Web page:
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Using a device that supplies humidified oxygen is more effective than a technique that reduces positive airway pressure delivered to the lungs to wean patients from a ventilator to breathe on their own, according to a study supported by the National Institutes of Health. The research compared using a tracheostomy collar placed over a breathing tube in a tracheotomy incision through which humidified oxygen is given versus simply reducing the pressure support supplied via the ventilator.

The study, examined data on patients in three long-term acute care hospitals, Edward Hines Jr. Veterans Affairs Hospital, Hines, IL, RML Specialty Hospital, Hinsdale, IL, and Loyola University of Chicago Stritch School of Medicine in Maywood, IL, and found that tracheostomy collars significantly outperformed pressure support in helping patients breathe on their own again. Researchers found the median weaning time among the 194 study participants was six days shorter with tracheostomy collar use.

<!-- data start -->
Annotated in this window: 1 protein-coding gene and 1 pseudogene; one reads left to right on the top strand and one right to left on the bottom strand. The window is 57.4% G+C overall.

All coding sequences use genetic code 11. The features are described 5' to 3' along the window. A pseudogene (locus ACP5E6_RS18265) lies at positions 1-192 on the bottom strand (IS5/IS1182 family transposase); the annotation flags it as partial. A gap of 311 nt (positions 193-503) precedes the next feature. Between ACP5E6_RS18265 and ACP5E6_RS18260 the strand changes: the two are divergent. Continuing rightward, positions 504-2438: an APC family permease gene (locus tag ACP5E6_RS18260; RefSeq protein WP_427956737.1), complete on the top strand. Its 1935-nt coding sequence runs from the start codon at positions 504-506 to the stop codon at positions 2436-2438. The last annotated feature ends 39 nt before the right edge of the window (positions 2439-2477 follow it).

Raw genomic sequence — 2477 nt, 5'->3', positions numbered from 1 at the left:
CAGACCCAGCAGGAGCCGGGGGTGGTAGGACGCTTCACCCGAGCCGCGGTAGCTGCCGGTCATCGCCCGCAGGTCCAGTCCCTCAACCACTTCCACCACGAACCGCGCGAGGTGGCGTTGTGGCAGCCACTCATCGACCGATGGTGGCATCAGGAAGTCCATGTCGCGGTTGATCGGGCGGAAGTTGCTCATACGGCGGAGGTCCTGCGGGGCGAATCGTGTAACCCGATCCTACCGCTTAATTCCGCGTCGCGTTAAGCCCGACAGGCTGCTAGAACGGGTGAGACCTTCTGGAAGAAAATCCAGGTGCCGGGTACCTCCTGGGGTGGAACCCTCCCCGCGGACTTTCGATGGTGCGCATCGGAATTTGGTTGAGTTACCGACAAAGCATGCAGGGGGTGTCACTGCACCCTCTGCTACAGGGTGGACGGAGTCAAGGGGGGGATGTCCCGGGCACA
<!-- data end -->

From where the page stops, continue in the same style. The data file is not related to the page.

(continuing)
In addition, the researchers discovered several clinical variables associated with the time required for successful weaning in addition to weaning technique: age, ventilator duration before randomizing, the ratio of how fast and deep a patient could breathe, and the strength of a patient's ability to inhale.

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